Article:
Publication rates of Turkish theses are minimal when considering the great effort involved in preparing them and the experience needed from a 5 year education. It is very important for the value theses to be recognized by the world of science so that they are published in significant journal. Workloads of the medical faculties, fewer possibilities for scientific education and small numbers of residents interested in following this route and not understanding the process of scientific writing can all be reasons behind the lower publication rates in Turkey. There are also extrinsic factors that modulate the type of publication and where they were published (SCI and SCI-E, or elsewhere). In order to promote education in scientific writing and enhance the scientific quality of theses, a number of medical schools have developed student-oriented courses and programs.14  ;  15 As shown in Fig. 5 , published theses had rapidly increased up to 2005 and decreased thereafter. This trend exhibits there was a growing concern regarding publication of theses in the international literature up to 2005, but seemed to subside afterwards. This pattern is also in concordance with Gürbüz at al.10 that investigated the publication pattern of orthopedic articles from Turkey and found a significant rise up to 2005 and a mild undulation till 2008, with a rapid decrease thereafter. The number of publications has increased worldwide and there is not a pattern of decrease in any of years examined here, so this might be a consequence of factors spececific to Turkey, like healthcare policy or research opportunities in different years.

Acta Orthopaedica et Traumatologica Turcica is the most preferred journal with a publication rate of 28,1%. It is pleasing to see an orthopedics journal that originates from Turkey indexed in Science Citation Index Expanded provides a place for research studies to be hosted.

Most of the theses (60,7%) were published in SCI-E journals but fewer (23,2%) were published in high quality (SCI) journals, leading to considering the importance of publication quality.

Higher ratios of publications from academicians, with a rate of 28,1%, is related to the effort academicians put into their careers, as well as the availability of more opportunities at universities for research. However, with non-academicians, the ratio of published theses (12%) is not too few compared to academicians globally. When compared to published articles of academicians to specialists in the PubMed database, the ratio is 14,3/1,2. Ultimately, this indicates orthopedic specialists have fewer possibilities for academic studies than academicians do in Turkey.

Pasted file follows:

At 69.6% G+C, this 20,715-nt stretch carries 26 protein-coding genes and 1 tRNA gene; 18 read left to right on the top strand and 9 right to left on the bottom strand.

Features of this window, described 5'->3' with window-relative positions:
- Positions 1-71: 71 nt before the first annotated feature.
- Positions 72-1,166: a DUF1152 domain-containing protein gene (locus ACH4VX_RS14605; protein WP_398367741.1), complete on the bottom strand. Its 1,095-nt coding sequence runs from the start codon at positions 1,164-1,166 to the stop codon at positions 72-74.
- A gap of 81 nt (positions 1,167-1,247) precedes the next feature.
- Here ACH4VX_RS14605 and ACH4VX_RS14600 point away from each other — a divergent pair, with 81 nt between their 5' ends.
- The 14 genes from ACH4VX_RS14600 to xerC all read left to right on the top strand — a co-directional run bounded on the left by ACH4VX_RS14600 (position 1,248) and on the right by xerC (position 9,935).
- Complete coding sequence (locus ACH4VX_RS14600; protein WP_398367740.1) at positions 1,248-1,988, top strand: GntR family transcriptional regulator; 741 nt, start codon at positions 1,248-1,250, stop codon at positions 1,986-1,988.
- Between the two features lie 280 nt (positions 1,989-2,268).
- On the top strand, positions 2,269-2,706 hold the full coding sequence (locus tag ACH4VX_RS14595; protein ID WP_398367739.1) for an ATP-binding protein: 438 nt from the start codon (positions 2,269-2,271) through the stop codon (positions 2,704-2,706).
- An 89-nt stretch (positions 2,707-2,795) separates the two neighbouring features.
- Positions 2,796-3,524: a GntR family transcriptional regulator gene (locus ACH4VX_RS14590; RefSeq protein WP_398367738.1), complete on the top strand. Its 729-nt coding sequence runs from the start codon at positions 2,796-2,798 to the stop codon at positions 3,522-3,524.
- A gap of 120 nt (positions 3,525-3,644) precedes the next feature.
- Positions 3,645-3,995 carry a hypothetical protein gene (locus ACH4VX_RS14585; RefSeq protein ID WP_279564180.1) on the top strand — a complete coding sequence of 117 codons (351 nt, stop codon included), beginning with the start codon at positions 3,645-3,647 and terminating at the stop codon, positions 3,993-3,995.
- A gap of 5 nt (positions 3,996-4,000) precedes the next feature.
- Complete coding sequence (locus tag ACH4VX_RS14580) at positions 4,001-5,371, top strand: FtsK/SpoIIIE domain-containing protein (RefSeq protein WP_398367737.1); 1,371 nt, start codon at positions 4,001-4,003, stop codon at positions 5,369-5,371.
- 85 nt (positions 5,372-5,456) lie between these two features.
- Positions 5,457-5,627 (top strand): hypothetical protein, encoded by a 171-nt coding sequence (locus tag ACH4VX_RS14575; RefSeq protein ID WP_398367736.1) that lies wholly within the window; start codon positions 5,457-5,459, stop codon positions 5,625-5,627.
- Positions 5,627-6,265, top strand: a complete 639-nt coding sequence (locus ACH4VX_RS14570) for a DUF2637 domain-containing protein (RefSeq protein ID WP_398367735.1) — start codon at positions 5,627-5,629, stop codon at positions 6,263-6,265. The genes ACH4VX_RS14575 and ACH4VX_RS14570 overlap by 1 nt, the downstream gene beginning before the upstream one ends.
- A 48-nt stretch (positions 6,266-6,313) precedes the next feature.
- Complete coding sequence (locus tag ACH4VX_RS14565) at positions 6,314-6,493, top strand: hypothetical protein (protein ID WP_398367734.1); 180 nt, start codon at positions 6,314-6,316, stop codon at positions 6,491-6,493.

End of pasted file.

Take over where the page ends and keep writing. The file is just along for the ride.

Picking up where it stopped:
There were limitations to this study. Firstly, the National Thesis Center database used was only intended to collect theses with research conducted at university hospitals and it is far from being complete as: 1) it excludes theses generated at the Ministry of Health hospital training centers and social security hospitals; 2) not all university hospital departments are included (ie. not a single thesis is listed from Hacettepe University) or existing ones are incomplete; 3) National Thesis Center records are not complete and this result comes from this incomplete data. Secondly, the web was employed for searching for the academic credentials of thesis owners based on the absence of any database for orthopedic specialists in Turkey. Third, the status of journals changeable (ie. SCI and SCI-E are dynamic in and out situations.), Table 1 and Fig. 6 represent the actual status of journals, for from being status of the journal at the time of the publication.

Ultimately, remarkable publication progress has been seen with theses in Turkey. Although there are higher numbers of the original articles, the majority contained low-level studies, and animal studies were lower. The quantity and quality of published theses needs to be enhanced and effective measures should be taken to promote theses quality, encouraging residents to publish in high quality journals.